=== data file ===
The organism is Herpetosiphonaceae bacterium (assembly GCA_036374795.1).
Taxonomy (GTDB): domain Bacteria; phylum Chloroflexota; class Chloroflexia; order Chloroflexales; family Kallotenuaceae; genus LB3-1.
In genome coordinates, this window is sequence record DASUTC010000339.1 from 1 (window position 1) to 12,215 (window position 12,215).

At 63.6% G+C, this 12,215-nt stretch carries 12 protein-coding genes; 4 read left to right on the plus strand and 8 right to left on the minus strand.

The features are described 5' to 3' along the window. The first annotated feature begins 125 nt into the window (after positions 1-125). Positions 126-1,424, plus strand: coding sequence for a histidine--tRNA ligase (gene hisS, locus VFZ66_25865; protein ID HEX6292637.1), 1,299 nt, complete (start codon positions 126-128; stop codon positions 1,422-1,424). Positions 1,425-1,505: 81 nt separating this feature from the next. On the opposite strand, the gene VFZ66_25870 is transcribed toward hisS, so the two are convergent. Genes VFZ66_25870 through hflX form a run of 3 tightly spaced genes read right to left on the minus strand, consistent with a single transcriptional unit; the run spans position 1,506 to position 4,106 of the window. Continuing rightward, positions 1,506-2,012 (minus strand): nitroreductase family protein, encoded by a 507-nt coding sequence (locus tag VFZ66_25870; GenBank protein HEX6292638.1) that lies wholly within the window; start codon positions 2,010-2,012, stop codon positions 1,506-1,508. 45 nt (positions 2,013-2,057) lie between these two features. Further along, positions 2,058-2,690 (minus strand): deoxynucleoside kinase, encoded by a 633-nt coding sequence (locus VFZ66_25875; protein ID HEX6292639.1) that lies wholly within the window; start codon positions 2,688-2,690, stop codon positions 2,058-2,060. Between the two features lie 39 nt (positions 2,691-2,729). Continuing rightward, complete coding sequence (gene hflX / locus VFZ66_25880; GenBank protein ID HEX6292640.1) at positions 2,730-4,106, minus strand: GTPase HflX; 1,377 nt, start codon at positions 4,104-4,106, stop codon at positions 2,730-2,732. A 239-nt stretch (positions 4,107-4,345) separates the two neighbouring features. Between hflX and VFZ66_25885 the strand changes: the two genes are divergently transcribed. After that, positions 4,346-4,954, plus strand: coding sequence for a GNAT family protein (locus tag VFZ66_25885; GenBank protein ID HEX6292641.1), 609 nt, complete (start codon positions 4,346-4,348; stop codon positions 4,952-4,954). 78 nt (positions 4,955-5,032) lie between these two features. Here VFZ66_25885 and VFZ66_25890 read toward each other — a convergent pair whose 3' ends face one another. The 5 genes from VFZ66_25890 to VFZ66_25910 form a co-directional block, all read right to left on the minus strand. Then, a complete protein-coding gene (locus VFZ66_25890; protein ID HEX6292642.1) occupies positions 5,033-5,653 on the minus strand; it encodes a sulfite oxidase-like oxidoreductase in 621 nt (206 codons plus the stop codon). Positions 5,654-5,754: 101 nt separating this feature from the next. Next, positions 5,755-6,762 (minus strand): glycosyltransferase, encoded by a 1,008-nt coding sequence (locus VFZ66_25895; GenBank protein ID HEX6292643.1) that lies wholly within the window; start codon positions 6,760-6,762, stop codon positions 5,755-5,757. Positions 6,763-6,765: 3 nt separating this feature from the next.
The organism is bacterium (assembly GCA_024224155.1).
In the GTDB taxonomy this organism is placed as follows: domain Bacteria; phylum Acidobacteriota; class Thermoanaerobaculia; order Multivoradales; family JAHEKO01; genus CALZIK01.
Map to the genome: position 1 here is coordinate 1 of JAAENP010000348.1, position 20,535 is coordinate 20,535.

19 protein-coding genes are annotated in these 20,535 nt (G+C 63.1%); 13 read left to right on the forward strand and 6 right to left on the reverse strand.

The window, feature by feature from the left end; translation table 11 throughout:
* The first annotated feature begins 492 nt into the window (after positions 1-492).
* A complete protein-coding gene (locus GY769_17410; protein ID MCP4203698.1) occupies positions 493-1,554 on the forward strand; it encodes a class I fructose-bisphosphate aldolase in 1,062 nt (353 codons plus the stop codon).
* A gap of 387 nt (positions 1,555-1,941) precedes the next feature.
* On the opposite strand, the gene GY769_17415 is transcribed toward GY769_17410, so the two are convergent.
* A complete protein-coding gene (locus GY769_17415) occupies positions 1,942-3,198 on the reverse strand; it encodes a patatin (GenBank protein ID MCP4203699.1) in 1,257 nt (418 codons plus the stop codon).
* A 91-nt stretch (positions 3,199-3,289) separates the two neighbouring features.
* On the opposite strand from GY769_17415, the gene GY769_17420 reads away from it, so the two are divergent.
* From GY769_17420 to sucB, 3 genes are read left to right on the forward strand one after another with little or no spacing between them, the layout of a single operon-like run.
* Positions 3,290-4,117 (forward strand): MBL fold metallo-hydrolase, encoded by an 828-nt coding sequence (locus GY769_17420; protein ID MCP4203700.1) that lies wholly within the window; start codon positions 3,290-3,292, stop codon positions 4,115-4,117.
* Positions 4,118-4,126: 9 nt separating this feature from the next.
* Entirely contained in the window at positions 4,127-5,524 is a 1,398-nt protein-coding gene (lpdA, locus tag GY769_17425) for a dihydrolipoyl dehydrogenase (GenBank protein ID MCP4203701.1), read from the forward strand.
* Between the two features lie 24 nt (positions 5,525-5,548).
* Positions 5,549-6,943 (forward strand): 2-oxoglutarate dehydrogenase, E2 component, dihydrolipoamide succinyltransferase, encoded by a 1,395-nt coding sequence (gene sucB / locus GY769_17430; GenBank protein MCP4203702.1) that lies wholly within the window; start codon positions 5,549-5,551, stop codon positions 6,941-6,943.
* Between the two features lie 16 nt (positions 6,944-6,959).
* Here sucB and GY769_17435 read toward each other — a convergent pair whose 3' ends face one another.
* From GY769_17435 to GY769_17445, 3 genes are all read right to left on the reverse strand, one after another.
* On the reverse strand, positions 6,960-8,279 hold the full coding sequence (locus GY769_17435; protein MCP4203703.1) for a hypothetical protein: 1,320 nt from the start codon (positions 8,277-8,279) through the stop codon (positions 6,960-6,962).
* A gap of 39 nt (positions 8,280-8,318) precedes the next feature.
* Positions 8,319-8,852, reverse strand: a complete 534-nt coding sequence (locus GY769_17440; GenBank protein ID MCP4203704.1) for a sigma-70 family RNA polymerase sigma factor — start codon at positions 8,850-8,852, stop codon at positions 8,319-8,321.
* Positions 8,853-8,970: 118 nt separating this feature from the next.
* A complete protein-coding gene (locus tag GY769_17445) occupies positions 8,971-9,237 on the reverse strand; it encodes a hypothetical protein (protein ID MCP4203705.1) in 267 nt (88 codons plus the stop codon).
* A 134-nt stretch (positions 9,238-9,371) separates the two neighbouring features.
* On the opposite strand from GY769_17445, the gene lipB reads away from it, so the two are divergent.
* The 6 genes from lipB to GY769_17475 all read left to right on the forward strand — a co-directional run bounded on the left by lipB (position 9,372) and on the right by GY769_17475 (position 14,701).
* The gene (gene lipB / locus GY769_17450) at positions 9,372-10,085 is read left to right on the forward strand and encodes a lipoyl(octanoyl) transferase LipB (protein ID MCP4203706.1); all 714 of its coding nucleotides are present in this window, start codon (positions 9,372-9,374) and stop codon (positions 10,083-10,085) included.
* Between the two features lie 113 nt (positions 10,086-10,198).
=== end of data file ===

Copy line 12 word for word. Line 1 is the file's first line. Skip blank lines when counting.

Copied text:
* A complete protein-coding gene (locus GY769_17410; protein ID MCP4203698.1) occupies positions 493-1,554 on the forward strand; it encodes a class I fructose-bisphosphate aldolase in 1,062 nt (353 codons plus the stop codon).